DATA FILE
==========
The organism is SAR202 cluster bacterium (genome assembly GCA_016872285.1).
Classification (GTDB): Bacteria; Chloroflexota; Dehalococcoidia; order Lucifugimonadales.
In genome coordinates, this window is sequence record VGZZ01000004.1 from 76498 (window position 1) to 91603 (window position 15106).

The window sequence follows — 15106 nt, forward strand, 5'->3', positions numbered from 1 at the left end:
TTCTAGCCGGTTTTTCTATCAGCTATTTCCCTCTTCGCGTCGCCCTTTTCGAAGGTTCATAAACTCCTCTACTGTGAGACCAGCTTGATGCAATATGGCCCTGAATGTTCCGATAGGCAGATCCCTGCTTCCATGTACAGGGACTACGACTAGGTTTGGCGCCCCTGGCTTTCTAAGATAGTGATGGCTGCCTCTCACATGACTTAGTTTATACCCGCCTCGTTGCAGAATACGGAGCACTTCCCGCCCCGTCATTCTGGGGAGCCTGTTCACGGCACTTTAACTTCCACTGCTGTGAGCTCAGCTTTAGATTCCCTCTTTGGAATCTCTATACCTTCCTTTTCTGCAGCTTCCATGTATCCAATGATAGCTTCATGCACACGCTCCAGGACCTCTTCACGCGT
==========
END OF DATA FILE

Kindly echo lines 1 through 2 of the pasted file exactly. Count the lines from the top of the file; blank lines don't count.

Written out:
The organism is SAR202 cluster bacterium (genome assembly GCA_016872285.1).
Classification (GTDB): Bacteria; Chloroflexota; Dehalococcoidia; order Lucifugimonadales.